It’s not terribly often I have a “get real” moment with Linux in general and the community in particular (the latter more often than the former to be sure), but I am at that point again.
My thought exercise deals primarily with desktop computing, not the server-space. Why, you may ask?
In the server space, you rarely have the OS wars, zealotry, flame-fests, and all-out fanboy-ism. Server admins do their jobs, install, deploy, commission, decommission, and serve the user space quite happily from their distro of choice, oftentimes with the users blissfully unaware of the underlying technology. All they know is that their application is up, available, and it just works.
No, my thoughts are on the user space…the desktop. The wild west.
If you look around, there is a large base of desktop Linux and UNIX users out there. From RedHat to Ubuntu or straight Debian, to Slack, SuSE, or Gentoo (to name but a few) there is every shape and color of environment to choose from sporting an innumerable selection of implementations of X, Windowing environments, and associated “enabling” technologies.
It often seems that here is where the largest OS wars are waged. The Desktop Space. It even appears that more and more the server side is firmly entrenched in business at all levels, yet the advance and hold of the desktop space is tenuous as ever. Why?
There was a time that it was believed it was all about the apps and the platform didn’t really matter. As long as the user could get their email and browse YouTube, it didn’t really matter how they got there, as long as they did and piano-playing cats satiated their need for video novelty.
Problem is, that turned out to be far from the case.
No one can deny that with the appropriate gyrations, anyone can use an installation of Linux. There’s apps there, web browsers with all the lovely plugins we’re used to and with analogues to just about everything we could need in a 21st century computing world.
Still, Linux makes no advance.
The Linux community is somewhat of a double-edged sword. On the one hand, you have the largest user community (and by implication, support community) ever to come together for any technology. It is lauded as the best operating system because of this community in particular. All this is true. You can find as many people as you can computers in this world, all with their own take on Linux and it’s place in the world. From the anti-“other guy” fanatics to the “it’s just the best” aficionados, there is more than you could ever want in the way of free (not $1.00/minute) support you could ever want.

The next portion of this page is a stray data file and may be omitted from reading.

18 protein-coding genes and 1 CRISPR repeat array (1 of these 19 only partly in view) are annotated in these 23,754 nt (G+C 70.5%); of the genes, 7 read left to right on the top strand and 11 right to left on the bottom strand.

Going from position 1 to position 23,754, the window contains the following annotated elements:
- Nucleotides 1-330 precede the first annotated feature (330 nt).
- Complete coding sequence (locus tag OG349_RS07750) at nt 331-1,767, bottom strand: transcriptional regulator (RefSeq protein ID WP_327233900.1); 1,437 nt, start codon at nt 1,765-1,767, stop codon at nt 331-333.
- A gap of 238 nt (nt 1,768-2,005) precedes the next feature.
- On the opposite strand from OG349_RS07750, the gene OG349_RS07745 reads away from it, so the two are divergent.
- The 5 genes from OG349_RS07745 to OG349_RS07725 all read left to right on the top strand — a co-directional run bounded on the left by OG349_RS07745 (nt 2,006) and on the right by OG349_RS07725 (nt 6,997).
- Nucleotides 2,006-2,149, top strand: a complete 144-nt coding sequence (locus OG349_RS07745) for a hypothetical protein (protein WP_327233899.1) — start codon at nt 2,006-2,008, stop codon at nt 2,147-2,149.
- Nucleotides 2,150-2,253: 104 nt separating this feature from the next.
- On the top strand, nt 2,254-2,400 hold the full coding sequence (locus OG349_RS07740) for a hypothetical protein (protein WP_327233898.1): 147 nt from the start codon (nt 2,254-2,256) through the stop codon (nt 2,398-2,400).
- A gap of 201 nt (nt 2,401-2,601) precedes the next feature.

Still, Linux makes no advance.
In the admin’s world, everything is very easy. You use kickstart to clone machines to a similar (or identical) base installation upon which to work your techno-sorcery for your employer. You may use puppet, opsware, or other tools to unify configuration management across the enterprise. You manage your ticket tracking on open-source products running on Linux systems providing sometimes millions of pageviews to the public. But sitting on your desk, usually mandated by the selfsame company, is a Windows laptop or desktop issued to you by your overlords to use as your primary desktop.
Still Linux makes no advance.
You are looking for work. From your Linux laptop you surf the sea of recruiting sites looking for that perfect Linux gig. Suddenly, you find it. All the pieces are there for you to really help make a difference and make this environment just sing. The money’s good, and the hours and dress code are outstanding. Best yet, they have a clue and allow you to have a Linux desktop and you even manage the mail, and calendaring servers that all fully support Linux! You click the link, are redirected to the recruiting website, and are greeted with a “Sorry, but this is an Internet Explorer Only Website. We are sorry for any inconvenience.”
Internet Explorer Only. For a Linux only job. At a Linux shop. Serving a Linux infrastructure. Let’s say you manage to wrangle an email address of a recruiter and get through… He asks for a resume. You provide your normal PDF, TXT, or HTML resume for his convenience only to be told “We require Word 2007 format. It’s all our system understands, and we cannot get you into our system without it”.
Still Linux makes no advance.